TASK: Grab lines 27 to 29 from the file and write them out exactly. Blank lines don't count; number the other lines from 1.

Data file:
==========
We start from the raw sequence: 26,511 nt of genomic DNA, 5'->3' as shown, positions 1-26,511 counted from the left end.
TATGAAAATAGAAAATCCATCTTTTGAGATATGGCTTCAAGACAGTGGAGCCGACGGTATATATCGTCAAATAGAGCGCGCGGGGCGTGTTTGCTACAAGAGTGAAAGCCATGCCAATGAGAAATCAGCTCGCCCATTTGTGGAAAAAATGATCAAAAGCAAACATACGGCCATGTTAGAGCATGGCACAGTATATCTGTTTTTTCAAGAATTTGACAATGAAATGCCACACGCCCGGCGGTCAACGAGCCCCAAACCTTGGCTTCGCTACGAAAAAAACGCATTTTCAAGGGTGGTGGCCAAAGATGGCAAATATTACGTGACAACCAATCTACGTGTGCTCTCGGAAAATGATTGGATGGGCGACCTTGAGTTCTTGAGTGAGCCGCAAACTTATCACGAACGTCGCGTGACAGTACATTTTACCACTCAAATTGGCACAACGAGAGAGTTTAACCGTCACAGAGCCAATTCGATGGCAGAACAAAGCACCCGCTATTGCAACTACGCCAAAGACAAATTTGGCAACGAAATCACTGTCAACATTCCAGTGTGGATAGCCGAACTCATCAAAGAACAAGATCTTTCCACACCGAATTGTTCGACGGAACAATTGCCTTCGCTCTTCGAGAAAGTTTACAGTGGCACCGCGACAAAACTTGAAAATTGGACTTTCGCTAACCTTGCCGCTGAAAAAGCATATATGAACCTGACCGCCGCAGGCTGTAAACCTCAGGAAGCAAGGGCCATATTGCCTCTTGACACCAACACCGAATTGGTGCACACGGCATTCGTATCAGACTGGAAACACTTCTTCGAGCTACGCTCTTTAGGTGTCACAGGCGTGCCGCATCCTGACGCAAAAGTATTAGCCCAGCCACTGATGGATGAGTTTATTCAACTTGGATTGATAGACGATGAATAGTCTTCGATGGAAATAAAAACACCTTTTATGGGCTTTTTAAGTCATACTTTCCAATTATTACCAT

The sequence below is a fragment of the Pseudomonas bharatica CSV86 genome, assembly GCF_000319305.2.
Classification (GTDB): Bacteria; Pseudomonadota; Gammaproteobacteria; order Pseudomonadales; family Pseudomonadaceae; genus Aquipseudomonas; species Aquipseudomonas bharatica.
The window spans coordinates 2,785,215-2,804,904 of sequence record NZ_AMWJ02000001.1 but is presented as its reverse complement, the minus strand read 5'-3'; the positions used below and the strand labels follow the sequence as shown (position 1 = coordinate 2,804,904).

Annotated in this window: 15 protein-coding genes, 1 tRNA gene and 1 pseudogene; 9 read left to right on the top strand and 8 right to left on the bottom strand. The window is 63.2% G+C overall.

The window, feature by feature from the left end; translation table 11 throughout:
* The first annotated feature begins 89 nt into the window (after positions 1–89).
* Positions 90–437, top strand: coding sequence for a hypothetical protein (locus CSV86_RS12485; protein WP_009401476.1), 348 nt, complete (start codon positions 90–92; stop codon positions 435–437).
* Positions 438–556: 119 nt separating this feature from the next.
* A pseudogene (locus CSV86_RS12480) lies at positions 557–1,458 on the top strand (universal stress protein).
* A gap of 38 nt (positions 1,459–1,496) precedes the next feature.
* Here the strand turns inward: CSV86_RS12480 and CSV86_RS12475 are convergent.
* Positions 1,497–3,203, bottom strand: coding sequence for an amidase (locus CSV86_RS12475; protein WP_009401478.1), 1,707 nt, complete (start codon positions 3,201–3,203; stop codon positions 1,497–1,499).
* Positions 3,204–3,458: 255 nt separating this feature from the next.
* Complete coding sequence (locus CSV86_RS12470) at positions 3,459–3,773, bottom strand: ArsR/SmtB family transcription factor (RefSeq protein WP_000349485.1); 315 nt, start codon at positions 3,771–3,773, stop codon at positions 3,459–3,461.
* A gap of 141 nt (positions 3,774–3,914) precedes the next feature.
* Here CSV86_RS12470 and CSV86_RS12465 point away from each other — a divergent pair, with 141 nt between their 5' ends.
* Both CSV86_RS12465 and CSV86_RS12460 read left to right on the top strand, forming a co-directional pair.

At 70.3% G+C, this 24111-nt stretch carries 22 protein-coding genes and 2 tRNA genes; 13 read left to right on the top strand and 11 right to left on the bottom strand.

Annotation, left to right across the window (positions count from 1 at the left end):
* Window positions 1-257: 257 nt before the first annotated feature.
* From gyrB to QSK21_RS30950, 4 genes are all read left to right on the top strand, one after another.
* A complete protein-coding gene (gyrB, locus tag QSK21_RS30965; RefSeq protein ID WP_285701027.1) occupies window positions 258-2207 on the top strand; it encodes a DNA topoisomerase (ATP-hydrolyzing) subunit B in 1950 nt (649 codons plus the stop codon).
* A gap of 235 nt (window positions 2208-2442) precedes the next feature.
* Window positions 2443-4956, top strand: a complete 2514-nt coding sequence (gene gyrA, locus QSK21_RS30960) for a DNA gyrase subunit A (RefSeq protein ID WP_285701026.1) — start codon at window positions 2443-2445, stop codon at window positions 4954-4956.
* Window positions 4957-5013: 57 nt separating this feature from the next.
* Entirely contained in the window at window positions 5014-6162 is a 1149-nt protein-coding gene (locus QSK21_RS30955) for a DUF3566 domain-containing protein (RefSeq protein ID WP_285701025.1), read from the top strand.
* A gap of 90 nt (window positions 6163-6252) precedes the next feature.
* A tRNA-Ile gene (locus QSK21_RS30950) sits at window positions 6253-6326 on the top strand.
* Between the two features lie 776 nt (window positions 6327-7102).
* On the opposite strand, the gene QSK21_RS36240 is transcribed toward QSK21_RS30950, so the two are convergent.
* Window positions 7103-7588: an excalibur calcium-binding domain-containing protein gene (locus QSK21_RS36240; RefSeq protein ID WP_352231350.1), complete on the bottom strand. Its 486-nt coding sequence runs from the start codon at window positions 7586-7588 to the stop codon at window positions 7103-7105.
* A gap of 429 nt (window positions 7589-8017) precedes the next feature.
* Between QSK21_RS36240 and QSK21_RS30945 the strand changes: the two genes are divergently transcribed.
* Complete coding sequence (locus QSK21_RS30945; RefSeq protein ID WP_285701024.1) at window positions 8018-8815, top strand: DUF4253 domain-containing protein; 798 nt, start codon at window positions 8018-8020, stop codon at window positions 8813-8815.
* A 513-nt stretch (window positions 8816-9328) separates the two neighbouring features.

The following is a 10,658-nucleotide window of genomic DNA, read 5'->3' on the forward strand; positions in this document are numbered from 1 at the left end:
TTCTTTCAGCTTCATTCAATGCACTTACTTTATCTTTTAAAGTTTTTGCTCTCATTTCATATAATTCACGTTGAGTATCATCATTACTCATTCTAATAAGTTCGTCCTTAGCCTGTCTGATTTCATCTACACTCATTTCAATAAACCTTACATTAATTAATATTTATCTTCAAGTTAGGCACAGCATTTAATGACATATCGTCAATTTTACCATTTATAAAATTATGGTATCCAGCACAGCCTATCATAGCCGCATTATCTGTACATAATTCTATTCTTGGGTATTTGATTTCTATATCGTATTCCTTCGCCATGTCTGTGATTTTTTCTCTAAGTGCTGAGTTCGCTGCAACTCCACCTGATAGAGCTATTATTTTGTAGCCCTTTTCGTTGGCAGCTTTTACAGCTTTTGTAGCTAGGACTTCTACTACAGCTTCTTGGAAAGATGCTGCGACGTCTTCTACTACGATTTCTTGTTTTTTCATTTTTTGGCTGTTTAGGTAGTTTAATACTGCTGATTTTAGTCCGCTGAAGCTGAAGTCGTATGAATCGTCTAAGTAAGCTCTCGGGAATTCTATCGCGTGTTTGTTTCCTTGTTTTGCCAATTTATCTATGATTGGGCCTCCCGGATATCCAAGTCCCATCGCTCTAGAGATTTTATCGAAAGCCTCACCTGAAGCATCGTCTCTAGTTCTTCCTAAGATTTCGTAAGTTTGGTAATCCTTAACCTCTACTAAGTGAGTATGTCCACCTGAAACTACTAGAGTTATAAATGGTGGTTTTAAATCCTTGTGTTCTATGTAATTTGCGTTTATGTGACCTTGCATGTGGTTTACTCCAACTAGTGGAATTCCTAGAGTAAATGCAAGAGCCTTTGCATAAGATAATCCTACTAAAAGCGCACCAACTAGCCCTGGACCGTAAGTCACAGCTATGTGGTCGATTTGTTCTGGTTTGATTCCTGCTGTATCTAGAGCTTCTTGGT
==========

* Window positions 4957-5013: 57 nt separating this feature from the next.
* Entirely contained in the window at window positions 5014-6162 is a 1149-nt protein-coding gene (locus QSK21_RS30955) for a DUF3566 domain-containing protein (RefSeq protein ID WP_285701025.1), read from the top strand.
* A gap of 90 nt (window positions 6163-6252) precedes the next feature.